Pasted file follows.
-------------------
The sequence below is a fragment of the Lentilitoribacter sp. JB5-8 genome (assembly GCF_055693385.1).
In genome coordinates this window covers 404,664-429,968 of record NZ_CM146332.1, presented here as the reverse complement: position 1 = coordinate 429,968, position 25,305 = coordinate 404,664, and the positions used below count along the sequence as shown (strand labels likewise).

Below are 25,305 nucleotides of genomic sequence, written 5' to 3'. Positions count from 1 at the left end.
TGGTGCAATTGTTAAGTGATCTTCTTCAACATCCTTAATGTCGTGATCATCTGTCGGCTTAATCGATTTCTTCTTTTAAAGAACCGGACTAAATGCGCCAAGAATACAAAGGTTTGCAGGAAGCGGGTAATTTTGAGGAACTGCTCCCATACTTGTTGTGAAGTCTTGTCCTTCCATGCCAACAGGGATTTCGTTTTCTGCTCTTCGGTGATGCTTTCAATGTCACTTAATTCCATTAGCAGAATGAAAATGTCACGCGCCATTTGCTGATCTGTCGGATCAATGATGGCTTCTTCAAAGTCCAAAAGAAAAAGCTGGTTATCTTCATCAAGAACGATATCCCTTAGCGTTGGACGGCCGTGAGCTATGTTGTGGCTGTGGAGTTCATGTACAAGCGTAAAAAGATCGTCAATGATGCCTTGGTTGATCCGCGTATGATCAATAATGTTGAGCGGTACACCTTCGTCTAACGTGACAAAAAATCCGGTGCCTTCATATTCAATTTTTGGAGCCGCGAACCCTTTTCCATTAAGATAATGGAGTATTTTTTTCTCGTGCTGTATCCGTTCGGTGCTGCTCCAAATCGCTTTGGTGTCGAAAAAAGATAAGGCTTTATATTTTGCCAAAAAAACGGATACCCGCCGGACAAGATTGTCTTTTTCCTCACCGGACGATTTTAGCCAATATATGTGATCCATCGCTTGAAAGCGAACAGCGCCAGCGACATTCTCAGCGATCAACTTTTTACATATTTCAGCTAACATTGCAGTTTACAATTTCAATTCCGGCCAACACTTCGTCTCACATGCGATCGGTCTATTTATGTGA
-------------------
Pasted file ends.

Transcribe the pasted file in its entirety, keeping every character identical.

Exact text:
The sequence below is a fragment of the Lentilitoribacter sp. JB5-8 genome (assembly GCF_055693385.1).
In genome coordinates this window covers 404,664-429,968 of record NZ_CM146332.1, presented here as the reverse complement: position 1 = coordinate 429,968, position 25,305 = coordinate 404,664, and the positions used below count along the sequence as shown (strand labels likewise).

Below are 25,305 nucleotides of genomic sequence, written 5' to 3'. Positions count from 1 at the left end.
TGGTGCAATTGTTAAGTGATCTTCTTCAACATCCTTAATGTCGTGATCATCTGTCGGCTTAATCGATTTCTTCTTTTAAAGAACCGGACTAAATGCGCCAAGAATACAAAGGTTTGCAGGAAGCGGGTAATTTTGAGGAACTGCTCCCATACTTGTTGTGAAGTCTTGTCCTTCCATGCCAACAGGGATTTCGTTTTCTGCTCTTCGGTGATGCTTTCAATGTCACTTAATTCCATTAGCAGAATGAAAATGTCACGCGCCATTTGCTGATCTGTCGGATCAATGATGGCTTCTTCAAAGTCCAAAAGAAAAAGCTGGTTATCTTCATCAAGAACGATATCCCTTAGCGTTGGACGGCCGTGAGCTATGTTGTGGCTGTGGAGTTCATGTACAAGCGTAAAAAGATCGTCAATGATGCCTTGGTTGATCCGCGTATGATCAATAATGTTGAGCGGTACACCTTCGTCTAACGTGACAAAAAATCCGGTGCCTTCATATTCAATTTTTGGAGCCGCGAACCCTTTTCCATTAAGATAATGGAGTATTTTTTTCTCGTGCTGTATCCGTTCGGTGCTGCTCCAAATCGCTTTGGTGTCGAAAAAAGATAAGGCTTTATATTTTGCCAAAAAAACGGATACCCGCCGGACAAGATTGTCTTTTTCCTCACCGGACGATTTTAGCCAATATATGTGATCCATCGCTTGAAAGCGAACAGCGCCAGCGACATTCTCAGCGATCAACTTTTTACATATTTCAGCTAACATTGCAGTTTACAATTTCAATTCCGGCCAACACTTCGTCTCACATGCGATCGGTCTATTTATGTGA